1. Nicklas Backstrom, Capitals: There wasn't much he didn't do. In a pivotal stretch toward the end of the first period, Backstrom somehow willed a Rangers shot to the post, and on the subsequent rush, made a terrific play, protecting the puck and nailing Ryan Callahan in the process. He shoved a one-armed pass to Alex Ovechkin, who set up Alexander Semin for his second goal of the game. Backstrom is lethal on the power play but also kills penalties, and he makes a healthy living setting up big goals in impressive fashion. Take his no-look, spin-o-rama cross-ice feed to Tom Poti for the Capitals' fourth goal. And believe it or not, Backstrom led Washington forwards in ice time. That, in and of itself, is worth noting.
2. David Moss, Flames: In just about 11 minutes of ice time, the winger converted two goals on five shots, including the eventual game-winner. Talk about efficient and effective hockey. Honorable mention goes to Olli Jokinen, whose size and smart defensive plays helped quiet Jonathan Toews, at least slightly.
3. Dennis Wideman, Bruins: Not only did the defenseman give the offense a bit of a spark, assisting on two goals in the Bruins' 4-2 win, he played a big part in keeping Montreal at bay in the third period. Guarding a one-goal lead, the Bruins allowed the Canadiens just five shots in the final 20 minutes of the game.
1. Capitals coach Bruce Boudreau gave Simeon Varlamov the nod for the second straight game, making it more or less official: Jose Theodore has lost No. 1 goaltending duties to the 20-year-old rookie. Varlamov's earned them, pitching a shutout in his second NHL playoff game and eighth overall. He isn't your typical rook, with plenty of experience in big game situations. Varlamov played for Russia in the 2007 World Juniors and Lokomotiv Yaroslavl in the KHL Final. And perhaps because he isn't familiar with English, he doesn't fully comprehend the pressure that's on him. Boudreau asked Ovechkin to relay the simple message: "Tell him he's playing." Nothing more.
2. Speaking of rookie goalies, Jonas Hiller of the Ducks has been outstanding. Much like Varlamov, however, this shouldn't be a huge surprise given his international experience. A member of three championship teams in the Swiss A League, where he played with Joe Thornton and Rick Nash during the 2004-05 NHL lockout, Hiller, 27, isn't exactly a kid. He's had experience in big games -- he played for Switzerland at the 2006 and 20007 World Championships -- and is proving to be best in the clutch. He earned a shutout in his first playoff game and has the Ducks holding a 2-0 series lead against the Sharks.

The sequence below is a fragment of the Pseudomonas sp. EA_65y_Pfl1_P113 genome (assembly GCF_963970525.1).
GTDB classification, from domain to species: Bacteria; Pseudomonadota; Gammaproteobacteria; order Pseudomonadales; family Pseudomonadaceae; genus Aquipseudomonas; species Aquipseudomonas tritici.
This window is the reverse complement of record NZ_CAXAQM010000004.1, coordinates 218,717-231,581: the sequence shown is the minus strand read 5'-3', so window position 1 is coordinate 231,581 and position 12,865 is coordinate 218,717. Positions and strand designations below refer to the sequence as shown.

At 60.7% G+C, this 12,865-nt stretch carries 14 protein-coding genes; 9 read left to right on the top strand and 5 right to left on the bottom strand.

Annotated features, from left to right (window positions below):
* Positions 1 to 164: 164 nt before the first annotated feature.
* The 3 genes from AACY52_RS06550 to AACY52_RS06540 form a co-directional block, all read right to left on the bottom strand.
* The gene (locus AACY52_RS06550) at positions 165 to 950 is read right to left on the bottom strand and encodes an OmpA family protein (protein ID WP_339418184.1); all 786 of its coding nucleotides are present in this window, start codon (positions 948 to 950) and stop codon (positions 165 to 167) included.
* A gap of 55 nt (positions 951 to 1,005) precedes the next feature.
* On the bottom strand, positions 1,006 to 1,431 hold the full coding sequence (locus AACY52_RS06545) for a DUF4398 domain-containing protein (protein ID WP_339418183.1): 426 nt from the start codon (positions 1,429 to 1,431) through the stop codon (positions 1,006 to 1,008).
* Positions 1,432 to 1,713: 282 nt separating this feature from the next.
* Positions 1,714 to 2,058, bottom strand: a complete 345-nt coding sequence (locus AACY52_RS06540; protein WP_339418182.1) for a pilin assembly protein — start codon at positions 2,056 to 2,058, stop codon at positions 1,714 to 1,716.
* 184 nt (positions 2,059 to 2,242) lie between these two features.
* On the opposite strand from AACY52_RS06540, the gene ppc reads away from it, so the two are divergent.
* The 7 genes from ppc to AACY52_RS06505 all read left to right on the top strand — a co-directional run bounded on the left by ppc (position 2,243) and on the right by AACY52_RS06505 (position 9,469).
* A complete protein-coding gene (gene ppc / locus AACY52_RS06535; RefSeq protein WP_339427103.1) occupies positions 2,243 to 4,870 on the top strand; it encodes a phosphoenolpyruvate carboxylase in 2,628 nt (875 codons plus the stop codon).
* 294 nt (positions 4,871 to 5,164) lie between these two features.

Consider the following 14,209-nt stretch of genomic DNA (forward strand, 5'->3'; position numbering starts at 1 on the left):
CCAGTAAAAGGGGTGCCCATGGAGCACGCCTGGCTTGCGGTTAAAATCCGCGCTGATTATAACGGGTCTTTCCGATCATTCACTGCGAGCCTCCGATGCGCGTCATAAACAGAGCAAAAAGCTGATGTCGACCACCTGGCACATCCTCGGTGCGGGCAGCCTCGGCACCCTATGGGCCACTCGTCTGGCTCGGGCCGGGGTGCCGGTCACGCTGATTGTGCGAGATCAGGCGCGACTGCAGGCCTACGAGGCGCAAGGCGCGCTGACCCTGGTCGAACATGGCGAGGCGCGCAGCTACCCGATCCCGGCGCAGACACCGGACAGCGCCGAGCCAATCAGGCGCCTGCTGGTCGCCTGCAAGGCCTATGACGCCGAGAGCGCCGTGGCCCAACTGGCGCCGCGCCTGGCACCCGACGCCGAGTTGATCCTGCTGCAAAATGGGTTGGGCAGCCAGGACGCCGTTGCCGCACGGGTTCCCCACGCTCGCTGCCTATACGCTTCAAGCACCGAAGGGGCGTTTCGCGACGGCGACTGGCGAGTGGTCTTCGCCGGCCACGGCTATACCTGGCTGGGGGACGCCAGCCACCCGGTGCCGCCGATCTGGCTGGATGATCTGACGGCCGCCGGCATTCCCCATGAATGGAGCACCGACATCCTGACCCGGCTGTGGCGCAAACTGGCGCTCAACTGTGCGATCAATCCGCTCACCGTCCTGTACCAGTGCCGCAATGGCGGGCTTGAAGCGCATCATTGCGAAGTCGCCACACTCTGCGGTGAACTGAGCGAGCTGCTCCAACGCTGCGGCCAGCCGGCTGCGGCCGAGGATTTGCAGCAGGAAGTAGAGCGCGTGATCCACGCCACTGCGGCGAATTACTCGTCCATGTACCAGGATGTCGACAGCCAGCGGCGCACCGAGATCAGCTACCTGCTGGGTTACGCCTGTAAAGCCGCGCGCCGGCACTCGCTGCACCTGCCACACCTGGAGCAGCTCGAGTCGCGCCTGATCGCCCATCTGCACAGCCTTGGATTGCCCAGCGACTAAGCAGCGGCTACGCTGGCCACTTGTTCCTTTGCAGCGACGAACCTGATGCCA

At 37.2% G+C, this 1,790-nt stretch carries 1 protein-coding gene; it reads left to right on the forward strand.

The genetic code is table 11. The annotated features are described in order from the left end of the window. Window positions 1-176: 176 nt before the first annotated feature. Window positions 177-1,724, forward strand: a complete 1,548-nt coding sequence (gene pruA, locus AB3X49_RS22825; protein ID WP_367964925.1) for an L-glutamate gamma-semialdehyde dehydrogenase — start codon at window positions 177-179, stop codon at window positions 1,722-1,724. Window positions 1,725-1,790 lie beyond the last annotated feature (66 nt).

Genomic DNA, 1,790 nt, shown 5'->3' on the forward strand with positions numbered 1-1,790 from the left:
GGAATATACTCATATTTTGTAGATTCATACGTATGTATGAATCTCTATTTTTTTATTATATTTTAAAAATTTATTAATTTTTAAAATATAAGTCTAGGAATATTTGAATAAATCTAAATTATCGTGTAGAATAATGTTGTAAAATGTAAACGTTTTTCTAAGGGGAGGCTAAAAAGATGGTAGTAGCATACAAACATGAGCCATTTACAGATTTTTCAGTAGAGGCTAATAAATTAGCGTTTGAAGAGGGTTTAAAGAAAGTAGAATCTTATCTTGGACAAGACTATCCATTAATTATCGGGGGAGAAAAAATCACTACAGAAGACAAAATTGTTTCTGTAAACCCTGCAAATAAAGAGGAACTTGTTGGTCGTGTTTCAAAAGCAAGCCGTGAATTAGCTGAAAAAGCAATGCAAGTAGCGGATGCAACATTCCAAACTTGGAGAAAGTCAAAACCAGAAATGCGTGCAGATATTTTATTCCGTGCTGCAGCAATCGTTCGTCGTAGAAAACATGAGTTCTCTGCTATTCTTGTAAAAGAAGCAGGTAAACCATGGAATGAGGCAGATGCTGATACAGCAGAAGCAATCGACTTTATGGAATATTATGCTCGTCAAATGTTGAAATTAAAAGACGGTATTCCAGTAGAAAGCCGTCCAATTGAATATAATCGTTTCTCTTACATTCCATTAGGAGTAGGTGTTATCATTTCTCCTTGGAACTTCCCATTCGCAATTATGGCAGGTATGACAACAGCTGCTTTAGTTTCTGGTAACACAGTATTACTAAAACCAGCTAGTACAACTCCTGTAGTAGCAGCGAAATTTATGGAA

3.Sean Avery is up to some of his old antics again. Toward the end of Monday night's game, the pesky winger, who had been fighting for space in front of Varlamov all night, decided to step up and start chirping at the goalie. Too bad Varlamov doesn't understand enough English to appreciate whatever Avery was saying. The refs understood, though, and slammed Avery with a minor and a 10 minute misconduct. It was the winger's fourth infraction on the night, not the kind of discipline he needs to demonstrate to be effective. The crowd at MSG seemed to disapprove of the officiating. They chanted "These refs suck" for a full 20 seconds at the end of the second period. But Rangers coach John Tortorella wasn't going to make that argument. He had bigger things to worry about with his team. "I'm not going to whine about penalties," he said. "We stunk. Simple."
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